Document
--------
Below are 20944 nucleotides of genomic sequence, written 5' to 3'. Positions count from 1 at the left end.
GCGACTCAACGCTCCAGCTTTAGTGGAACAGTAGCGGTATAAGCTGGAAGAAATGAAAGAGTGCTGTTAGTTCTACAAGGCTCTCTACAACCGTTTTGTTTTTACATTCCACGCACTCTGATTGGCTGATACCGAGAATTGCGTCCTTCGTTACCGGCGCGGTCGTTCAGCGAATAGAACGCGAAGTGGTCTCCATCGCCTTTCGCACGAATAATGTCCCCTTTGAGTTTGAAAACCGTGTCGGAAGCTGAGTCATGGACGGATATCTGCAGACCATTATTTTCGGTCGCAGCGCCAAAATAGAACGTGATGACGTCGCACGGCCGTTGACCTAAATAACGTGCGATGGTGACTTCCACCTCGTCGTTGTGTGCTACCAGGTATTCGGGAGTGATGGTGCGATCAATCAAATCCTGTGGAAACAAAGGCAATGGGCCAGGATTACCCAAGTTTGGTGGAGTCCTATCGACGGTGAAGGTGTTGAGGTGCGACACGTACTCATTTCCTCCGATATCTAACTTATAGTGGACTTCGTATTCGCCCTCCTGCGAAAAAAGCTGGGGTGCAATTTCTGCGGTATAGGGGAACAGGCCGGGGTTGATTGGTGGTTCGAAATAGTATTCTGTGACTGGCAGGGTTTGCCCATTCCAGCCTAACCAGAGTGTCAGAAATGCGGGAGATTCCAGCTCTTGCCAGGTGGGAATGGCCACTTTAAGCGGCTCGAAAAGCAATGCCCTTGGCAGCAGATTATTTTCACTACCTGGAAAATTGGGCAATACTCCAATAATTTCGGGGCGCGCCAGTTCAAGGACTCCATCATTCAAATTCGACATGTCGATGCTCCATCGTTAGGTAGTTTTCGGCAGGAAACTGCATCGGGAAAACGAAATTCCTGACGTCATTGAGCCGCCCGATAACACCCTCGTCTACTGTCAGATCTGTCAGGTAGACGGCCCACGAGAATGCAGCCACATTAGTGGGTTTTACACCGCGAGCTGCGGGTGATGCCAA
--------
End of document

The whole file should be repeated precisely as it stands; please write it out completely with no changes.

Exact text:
Below are 20944 nucleotides of genomic sequence, written 5' to 3'. Positions count from 1 at the left end.
GCGACTCAACGCTCCAGCTTTAGTGGAACAGTAGCGGTATAAGCTGGAAGAAATGAAAGAGTGCTGTTAGTTCTACAAGGCTCTCTACAACCGTTTTGTTTTTACATTCCACGCACTCTGATTGGCTGATACCGAGAATTGCGTCCTTCGTTACCGGCGCGGTCGTTCAGCGAATAGAACGCGAAGTGGTCTCCATCGCCTTTCGCACGAATAATGTCCCCTTTGAGTTTGAAAACCGTGTCGGAAGCTGAGTCATGGACGGATATCTGCAGACCATTATTTTCGGTCGCAGCGCCAAAATAGAACGTGATGACGTCGCACGGCCGTTGACCTAAATAACGTGCGATGGTGACTTCCACCTCGTCGTTGTGTGCTACCAGGTATTCGGGAGTGATGGTGCGATCAATCAAATCCTGTGGAAACAAAGGCAATGGGCCAGGATTACCCAAGTTTGGTGGAGTCCTATCGACGGTGAAGGTGTTGAGGTGCGACACGTACTCATTTCCTCCGATATCTAACTTATAGTGGACTTCGTATTCGCCCTCCTGCGAAAAAAGCTGGGGTGCAATTTCTGCGGTATAGGGGAACAGGCCGGGGTTGATTGGTGGTTCGAAATAGTATTCTGTGACTGGCAGGGTTTGCCCATTCCAGCCTAACCAGAGTGTCAGAAATGCGGGAGATTCCAGCTCTTGCCAGGTGGGAATGGCCACTTTAAGCGGCTCGAAAAGCAATGCCCTTGGCAGCAGATTATTTTCACTACCTGGAAAATTGGGCAATACTCCAATAATTTCGGGGCGCGCCAGTTCAAGGACTCCATCATTCAAATTCGACATGTCGATGCTCCATCGTTAGGTAGTTTTCGGCAGGAAACTGCATCGGGAAAACGAAATTCCTGACGTCATTGAGCCGCCCGATAACACCCTCGTCTACTGTCAGATCTGTCAGGTAGACGGCCCACGAGAATGCAGCCACATTAGTGGGTTTTACACCGCGAGCTGCGGGTGATGCCAA